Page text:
M’s miss chances, fall to Yankees
SEATTLE – Once upon a time, Lou Piniella unleashed a postseason rant about New York Yankee mystique and how it wasn’t going to be the reason the Seattle Mariners couldn’t beat them. Then the Yankees used talent, mystique and anything else the Mariners might have believed in to keep them from reaching the World Series in 2000 and 2001.
Maybe it wasn’t mystique that beat the Mariners again Friday night, although the bloops and seeing-eye hits that led to three runs made it seem something was at work in a 4-2 loss at Safeco Field.
The Yankees managed seven hits off Mariners pitching, only one that created a real thud. It was a biggie, however, when Mark Teixeira crushed an off-speed pitch that reliever Mark Lowe hung over the middle of the plate for a tie-breaking home run to lead off the ninth inning.
Otherwise, the Yankees’ offense was hardly powerful, especially against Mariners starter Ryan Rowland-Smith, who held them to three hits and two runs in seven innings.
Besides Teixeira’s big blast, the Yankees’ other three runs scored when:
•Second baseman Jose Lopez double-clutched when he tried to make the transfer on what appeared like a double play to end the Yankees in the second inning. Instead, Jerry Hairston reached first safely and a run scored.
•Derek Jeter grounded an RBI single with two outs in the fifth that eluded third baseman Jack Hannahan and shortstop Josh Wilson like a golf ball missing the windmill blades on a miniature golf course. That scored Melky Cabrera, who’d looped a two-out single to center and reached second on a wild pitch.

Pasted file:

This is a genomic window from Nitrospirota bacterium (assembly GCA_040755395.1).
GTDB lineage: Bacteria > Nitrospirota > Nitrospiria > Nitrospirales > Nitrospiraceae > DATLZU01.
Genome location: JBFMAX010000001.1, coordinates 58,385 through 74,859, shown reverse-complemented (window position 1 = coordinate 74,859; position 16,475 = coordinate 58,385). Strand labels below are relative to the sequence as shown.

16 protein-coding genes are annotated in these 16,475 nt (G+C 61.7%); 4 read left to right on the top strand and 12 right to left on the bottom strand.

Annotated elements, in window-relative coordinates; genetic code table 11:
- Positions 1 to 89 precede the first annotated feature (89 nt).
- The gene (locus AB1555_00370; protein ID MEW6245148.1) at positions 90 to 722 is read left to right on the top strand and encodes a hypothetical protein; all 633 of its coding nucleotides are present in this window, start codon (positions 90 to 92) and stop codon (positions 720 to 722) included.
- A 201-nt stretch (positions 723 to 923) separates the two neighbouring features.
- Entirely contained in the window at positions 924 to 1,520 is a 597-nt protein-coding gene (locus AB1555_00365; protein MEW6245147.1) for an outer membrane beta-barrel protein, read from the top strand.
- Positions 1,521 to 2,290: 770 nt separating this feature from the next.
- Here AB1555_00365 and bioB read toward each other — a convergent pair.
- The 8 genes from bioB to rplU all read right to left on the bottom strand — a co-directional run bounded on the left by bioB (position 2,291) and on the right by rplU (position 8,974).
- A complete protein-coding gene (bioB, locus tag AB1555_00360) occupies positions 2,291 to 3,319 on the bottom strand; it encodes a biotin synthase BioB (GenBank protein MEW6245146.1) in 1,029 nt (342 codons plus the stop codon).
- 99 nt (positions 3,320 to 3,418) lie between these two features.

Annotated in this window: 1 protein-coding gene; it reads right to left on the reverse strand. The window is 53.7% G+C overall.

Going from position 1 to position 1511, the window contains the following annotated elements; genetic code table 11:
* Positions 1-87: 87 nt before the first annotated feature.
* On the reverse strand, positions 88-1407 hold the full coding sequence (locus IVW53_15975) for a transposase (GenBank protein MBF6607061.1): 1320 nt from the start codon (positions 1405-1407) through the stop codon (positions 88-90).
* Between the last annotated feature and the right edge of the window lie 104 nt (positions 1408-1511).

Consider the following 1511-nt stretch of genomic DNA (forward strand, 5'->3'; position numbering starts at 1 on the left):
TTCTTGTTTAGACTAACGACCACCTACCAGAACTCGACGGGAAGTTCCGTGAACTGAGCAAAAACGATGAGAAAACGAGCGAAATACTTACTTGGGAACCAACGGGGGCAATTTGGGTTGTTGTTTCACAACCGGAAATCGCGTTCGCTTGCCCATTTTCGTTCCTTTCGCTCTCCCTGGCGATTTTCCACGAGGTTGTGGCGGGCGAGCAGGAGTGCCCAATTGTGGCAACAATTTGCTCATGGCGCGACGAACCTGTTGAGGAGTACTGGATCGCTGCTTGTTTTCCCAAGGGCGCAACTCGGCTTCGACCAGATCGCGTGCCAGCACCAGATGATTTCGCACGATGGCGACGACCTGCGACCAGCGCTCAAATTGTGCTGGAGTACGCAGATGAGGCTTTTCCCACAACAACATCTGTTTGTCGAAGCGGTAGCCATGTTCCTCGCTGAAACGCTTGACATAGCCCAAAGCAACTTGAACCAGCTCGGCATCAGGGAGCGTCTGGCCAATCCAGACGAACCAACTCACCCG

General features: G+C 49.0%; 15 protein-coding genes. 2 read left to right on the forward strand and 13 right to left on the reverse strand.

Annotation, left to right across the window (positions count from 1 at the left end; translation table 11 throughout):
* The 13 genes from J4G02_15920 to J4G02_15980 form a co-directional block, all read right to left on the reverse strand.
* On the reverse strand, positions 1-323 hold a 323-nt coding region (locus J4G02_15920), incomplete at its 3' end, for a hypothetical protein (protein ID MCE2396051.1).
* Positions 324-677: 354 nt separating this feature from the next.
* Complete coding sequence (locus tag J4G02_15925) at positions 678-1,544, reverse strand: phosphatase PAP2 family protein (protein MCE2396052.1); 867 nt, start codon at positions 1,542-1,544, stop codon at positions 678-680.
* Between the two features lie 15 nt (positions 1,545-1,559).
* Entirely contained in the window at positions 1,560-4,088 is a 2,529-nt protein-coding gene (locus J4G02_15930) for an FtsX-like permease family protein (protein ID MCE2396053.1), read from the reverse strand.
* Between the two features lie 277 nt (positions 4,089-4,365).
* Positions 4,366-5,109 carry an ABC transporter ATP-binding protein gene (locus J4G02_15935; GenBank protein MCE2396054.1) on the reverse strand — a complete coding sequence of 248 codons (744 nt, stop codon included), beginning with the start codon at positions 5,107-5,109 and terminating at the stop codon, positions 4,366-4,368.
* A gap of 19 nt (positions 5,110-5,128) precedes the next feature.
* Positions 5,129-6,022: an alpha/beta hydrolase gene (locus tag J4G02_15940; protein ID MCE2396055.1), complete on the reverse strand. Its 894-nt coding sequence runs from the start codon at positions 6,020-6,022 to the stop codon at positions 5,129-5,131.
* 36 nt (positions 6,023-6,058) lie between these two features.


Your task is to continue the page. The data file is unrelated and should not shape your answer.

“You couldn’t place a ball better than that,” Mariners manager Don Wakamatsu said.
The Mariners scored twice in the first inning when Ichiro Suzuki and Franklin Gutierrez led off with back-to-back singles off Andy Pettitte, followed by Lopez’s RBI single and Ken Griffey Jr.’s RBI ground out. However, Pettitte struck out Russell Branyan and Hannahan, leaving Lopez at second.
In the eighth, with the score tied 2-2, Griffey and Branyan drew two-out walks and Hannahan worked reliever Phil Hughes into a full count. Hannahan then swung through a 95 mph fastball for the third out.
“Offensively, it came down to two innings,” Wakamatsu said. “The first inning we scored twice but stranded the third run with one out. In the eighth, we had a chance to go up one run and get (closer) David Aardsma into the ballgame.”
Instead, it was Yankees closer Mariano Rivera on the mound in the bottom of the ninth, and the Mariners had no chance.
Bedard done for year; Beltre recovering
Oft-injured left-hander Erik Bedard’s season is over. Adrian Beltre’s might resume sooner than expected.
Arthroscopic surgery on Bedard’s pitching shoulder Friday repaired a torn labrum and cleaned up other fraying in the joint, Wakamatsu said. Dr. Lewis Yocum, who performed the surgery in Los Angeles, estimates Bedard will be able to throw again in four to six months.
Beltre severely bruised his right testicle when he was hit by a ground ball Wednesday. He has been told he does not need surgery. Doctors have told him to rest completely for at least five days before he resumes baseball activities.
The first day Beltre is eligible to come off the 15-day disabled list is Aug. 28.